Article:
Document


Title

Regeneration of hardwood coppice following clearcutting with and without prescribed fire
Document Type: Conference Paper
Author(s): M. K. Augspurger ; D. H. Van Lear ; S. K. Cox ; D. R. Phillips
Publication Year: 1987

Cataloging Information

Keyword(s):
Acer rubrum; Appalachian Mountains; backfires; broadcast burning; burning intervals; Carya glabra; clearcutting; Cornus florida; fire dependent species; fire exclusion; fire frequency; fire intensity; fire management; fire sensitive plants; forest management; forest products; Georgia; hardwood forests; herbaceous vegetation; Kalmia latifolia; litter; logging; mortality; Nyssa sylvatica; Oxydendrum arboreum; Piedmont; pine forests; Pinus strobus; plant growth; post fire recovery; Prunus serotina; Quercus alba; Quercus coccinea; Quercus falcata; Quercus prinus; regeneration; resprouting; sampling; seedlings; site treatments; sloping terrain; South Carolina; sprouting
Region(s):
Record Maintained By:
Record Last Modified: August 8, 2018
FRAMES Record Number: 39784
Tall Timbers Record Number: 14509
TTRS Location Status: In-file
TTRS Call Number: A13.88:SE-42
TTRS Abstract Status: Fair use, Okay, Reproduced by permission

This bibliographic record was either created or modified by the Tall Timbers Research Station and Land Conservancy and is provided without charge to promote research and education in Fire Ecology. The E.V. Komarek Fire Ecology Database is the intellectual property of the Tall Timbers Research Station and Land Conservancy.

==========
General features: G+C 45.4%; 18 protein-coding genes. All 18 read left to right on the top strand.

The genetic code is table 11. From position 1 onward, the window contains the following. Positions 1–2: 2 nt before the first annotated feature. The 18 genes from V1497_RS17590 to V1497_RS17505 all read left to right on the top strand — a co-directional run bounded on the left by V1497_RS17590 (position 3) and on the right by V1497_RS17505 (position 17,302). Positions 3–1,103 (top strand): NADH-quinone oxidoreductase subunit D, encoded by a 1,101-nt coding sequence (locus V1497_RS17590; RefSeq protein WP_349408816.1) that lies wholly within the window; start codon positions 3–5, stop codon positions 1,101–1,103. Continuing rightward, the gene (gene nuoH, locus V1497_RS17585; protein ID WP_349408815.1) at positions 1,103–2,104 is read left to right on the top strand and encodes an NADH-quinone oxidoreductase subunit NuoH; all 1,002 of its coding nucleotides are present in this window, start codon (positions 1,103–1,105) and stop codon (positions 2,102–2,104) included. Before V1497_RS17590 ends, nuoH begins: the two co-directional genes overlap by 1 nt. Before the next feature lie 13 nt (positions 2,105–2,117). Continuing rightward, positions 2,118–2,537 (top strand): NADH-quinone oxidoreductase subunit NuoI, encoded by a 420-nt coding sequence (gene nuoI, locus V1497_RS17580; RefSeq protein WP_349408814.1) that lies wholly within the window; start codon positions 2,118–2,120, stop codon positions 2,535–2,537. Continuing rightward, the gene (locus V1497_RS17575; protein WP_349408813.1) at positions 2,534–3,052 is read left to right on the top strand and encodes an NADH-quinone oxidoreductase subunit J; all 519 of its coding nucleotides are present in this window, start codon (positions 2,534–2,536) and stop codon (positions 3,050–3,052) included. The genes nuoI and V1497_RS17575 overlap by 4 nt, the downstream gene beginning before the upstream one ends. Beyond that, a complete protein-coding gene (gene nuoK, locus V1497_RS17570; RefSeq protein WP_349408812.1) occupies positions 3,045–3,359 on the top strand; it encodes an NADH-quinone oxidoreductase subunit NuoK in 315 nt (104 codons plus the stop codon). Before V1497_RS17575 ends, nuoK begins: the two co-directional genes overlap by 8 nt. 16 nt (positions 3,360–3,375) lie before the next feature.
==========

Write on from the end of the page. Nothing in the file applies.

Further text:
Description

Three hardwood stands in the Piedmont and Southern Appalachians of South Carolina and Georgia were clearfelled in the winter of 1982-83. Following harvest, designated study plots were broadcast burned during the fall of 1983. Hardwood coppice regrowth was measured one and two years after burning. Burning significantly increased the total number of basal sprouts for the. oak and miscellaneous species group. Poor drying conditions on north-facing slopes resulted in low intensity fires with less effect on sprout origin. Two years following treatment, the number of small stumps (<5 cm) having at least one living basal sprout were greatest on burned plots. Broadcast burning favorably influenced hardwood coppice regrowth by promoting basal sprouting and by encouraging sprouting from small stumps.

Citation:
Augspurger, M. K., D. H. Van Lear, S. K. Cox, and D. R. Phillips. 1987. Regeneration of hardwood coppice following clearcutting with and without prescribed fire, Proceedings of the Fourth Biennial Southern Silvicultural Research Conference, 4-6 November, 1986, Atlanta, GA. USDA Forest Service, Southeastern Forest Experiment Station,Asheville, NC. p. 89-92,General Technical Report SE-42.